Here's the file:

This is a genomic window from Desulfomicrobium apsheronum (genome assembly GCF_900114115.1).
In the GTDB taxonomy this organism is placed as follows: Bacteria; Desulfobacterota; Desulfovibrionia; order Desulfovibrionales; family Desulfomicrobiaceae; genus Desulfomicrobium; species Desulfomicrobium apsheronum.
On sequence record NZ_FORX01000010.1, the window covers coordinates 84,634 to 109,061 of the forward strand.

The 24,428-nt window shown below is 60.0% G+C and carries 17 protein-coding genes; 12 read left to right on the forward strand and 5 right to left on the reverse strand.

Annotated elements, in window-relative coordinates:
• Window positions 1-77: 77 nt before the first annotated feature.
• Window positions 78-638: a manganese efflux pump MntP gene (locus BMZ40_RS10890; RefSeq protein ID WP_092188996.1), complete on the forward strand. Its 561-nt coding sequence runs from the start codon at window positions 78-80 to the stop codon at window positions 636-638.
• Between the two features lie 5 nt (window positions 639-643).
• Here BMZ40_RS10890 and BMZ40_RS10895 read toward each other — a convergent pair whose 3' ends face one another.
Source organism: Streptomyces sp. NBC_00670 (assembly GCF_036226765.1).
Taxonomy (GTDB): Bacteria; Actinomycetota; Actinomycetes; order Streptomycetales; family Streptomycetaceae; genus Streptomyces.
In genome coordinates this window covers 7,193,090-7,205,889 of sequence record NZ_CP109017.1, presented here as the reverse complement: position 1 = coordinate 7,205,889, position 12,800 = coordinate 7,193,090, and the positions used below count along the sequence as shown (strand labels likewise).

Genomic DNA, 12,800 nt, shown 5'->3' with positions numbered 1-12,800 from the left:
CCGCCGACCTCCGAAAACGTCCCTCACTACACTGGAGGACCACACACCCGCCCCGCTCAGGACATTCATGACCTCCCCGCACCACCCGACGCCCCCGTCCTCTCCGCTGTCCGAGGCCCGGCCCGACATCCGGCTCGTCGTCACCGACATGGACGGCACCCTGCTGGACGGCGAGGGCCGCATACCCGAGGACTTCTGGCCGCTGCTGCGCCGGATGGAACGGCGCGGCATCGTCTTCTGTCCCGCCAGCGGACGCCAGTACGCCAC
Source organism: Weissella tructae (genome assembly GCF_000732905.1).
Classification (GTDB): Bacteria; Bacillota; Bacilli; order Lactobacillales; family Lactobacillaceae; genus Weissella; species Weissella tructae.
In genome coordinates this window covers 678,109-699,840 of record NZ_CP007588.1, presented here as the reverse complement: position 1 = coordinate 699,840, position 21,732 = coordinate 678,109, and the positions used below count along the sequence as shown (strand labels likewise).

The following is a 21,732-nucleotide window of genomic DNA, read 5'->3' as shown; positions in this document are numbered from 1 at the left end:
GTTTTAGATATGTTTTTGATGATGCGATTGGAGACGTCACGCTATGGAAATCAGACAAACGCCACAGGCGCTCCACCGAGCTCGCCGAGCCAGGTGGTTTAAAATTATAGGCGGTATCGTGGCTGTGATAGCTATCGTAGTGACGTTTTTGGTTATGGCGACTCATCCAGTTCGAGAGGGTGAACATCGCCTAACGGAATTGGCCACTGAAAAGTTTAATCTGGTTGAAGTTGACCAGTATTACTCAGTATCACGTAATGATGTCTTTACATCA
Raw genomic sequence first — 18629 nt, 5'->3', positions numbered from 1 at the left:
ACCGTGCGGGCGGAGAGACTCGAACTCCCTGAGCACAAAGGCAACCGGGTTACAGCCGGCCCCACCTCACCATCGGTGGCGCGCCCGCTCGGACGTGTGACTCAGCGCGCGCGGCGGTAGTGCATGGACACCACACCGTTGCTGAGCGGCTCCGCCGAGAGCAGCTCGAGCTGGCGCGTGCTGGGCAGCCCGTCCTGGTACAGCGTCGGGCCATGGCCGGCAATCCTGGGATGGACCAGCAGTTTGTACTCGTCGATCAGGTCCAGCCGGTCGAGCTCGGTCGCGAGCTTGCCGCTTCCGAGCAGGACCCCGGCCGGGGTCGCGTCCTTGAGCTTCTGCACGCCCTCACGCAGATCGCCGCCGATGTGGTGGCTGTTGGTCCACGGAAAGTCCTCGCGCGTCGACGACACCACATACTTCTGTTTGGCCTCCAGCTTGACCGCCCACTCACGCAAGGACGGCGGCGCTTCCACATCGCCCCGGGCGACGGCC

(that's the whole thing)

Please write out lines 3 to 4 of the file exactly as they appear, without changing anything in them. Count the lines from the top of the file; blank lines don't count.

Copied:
On sequence record NZ_FORX01000010.1, the window covers coordinates 84,634 to 109,061 of the forward strand.

The 24,428-nt window shown below is 60.0% G+C and carries 17 protein-coding genes; 12 read left to right on the forward strand and 5 right to left on the reverse strand.